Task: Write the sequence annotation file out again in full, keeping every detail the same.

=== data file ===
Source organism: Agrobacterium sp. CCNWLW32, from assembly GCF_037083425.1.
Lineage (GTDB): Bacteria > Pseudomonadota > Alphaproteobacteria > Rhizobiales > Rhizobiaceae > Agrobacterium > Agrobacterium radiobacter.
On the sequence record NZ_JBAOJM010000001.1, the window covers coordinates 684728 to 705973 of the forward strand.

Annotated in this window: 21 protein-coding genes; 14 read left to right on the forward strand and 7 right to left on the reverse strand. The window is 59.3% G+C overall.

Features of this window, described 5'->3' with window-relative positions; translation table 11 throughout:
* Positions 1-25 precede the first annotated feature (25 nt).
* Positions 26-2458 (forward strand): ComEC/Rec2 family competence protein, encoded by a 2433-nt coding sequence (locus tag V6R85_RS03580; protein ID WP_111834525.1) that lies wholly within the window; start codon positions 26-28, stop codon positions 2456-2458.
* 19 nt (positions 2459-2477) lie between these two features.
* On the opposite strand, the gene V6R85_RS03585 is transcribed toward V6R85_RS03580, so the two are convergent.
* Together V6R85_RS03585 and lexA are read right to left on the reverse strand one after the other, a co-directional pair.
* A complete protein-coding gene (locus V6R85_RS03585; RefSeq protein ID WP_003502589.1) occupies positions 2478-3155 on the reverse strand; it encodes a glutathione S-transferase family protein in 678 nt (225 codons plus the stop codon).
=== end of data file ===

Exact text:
Source organism: Agrobacterium sp. CCNWLW32, from assembly GCF_037083425.1.
Lineage (GTDB): Bacteria > Pseudomonadota > Alphaproteobacteria > Rhizobiales > Rhizobiaceae > Agrobacterium > Agrobacterium radiobacter.
On the sequence record NZ_JBAOJM010000001.1, the window covers coordinates 684728 to 705973 of the forward strand.

Annotated in this window: 21 protein-coding genes; 14 read left to right on the forward strand and 7 right to left on the reverse strand. The window is 59.3% G+C overall.

Features of this window, described 5'->3' with window-relative positions; translation table 11 throughout:
* Positions 1-25 precede the first annotated feature (25 nt).
* Positions 26-2458 (forward strand): ComEC/Rec2 family competence protein, encoded by a 2433-nt coding sequence (locus tag V6R85_RS03580; protein ID WP_111834525.1) that lies wholly within the window; start codon positions 26-28, stop codon positions 2456-2458.
* 19 nt (positions 2459-2477) lie between these two features.
* On the opposite strand, the gene V6R85_RS03585 is transcribed toward V6R85_RS03580, so the two are convergent.
* Together V6R85_RS03585 and lexA are read right to left on the reverse strand one after the other, a co-directional pair.
* A complete protein-coding gene (locus V6R85_RS03585; RefSeq protein ID WP_003502589.1) occupies positions 2478-3155 on the reverse strand; it encodes a glutathione S-transferase family protein in 678 nt (225 codons plus the stop codon).